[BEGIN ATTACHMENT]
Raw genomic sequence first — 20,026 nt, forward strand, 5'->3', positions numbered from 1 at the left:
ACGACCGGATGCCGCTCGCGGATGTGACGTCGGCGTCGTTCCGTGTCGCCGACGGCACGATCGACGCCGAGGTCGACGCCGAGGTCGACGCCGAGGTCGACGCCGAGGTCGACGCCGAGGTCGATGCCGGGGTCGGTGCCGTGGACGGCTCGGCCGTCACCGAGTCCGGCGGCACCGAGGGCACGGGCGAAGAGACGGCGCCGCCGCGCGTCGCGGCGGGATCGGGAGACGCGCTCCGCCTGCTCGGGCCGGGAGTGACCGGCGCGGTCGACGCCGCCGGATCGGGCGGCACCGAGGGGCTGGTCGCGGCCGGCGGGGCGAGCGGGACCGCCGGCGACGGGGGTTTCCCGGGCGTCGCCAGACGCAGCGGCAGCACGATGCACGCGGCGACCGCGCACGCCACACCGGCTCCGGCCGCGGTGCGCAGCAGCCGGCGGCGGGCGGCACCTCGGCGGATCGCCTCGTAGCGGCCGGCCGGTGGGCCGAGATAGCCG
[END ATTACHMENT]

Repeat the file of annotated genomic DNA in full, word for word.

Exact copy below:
Raw genomic sequence first — 20,026 nt, forward strand, 5'->3', positions numbered from 1 at the left:
ACGACCGGATGCCGCTCGCGGATGTGACGTCGGCGTCGTTCCGTGTCGCCGACGGCACGATCGACGCCGAGGTCGACGCCGAGGTCGACGCCGAGGTCGACGCCGAGGTCGACGCCGAGGTCGATGCCGGGGTCGGTGCCGTGGACGGCTCGGCCGTCACCGAGTCCGGCGGCACCGAGGGCACGGGCGAAGAGACGGCGCCGCCGCGCGTCGCGGCGGGATCGGGAGACGCGCTCCGCCTGCTCGGGCCGGGAGTGACCGGCGCGGTCGACGCCGCCGGATCGGGCGGCACCGAGGGGCTGGTCGCGGCCGGCGGGGCGAGCGGGACCGCCGGCGACGGGGGTTTCCCGGGCGTCGCCAGACGCAGCGGCAGCACGATGCACGCGGCGACCGCGCACGCCACACCGGCTCCGGCCGCGGTGCGCAGCAGCCGGCGGCGGGCGGCACCTCGGCGGATCGCCTCGTAGCGGCCGGCCGGTGGGCCGAGATAGCCG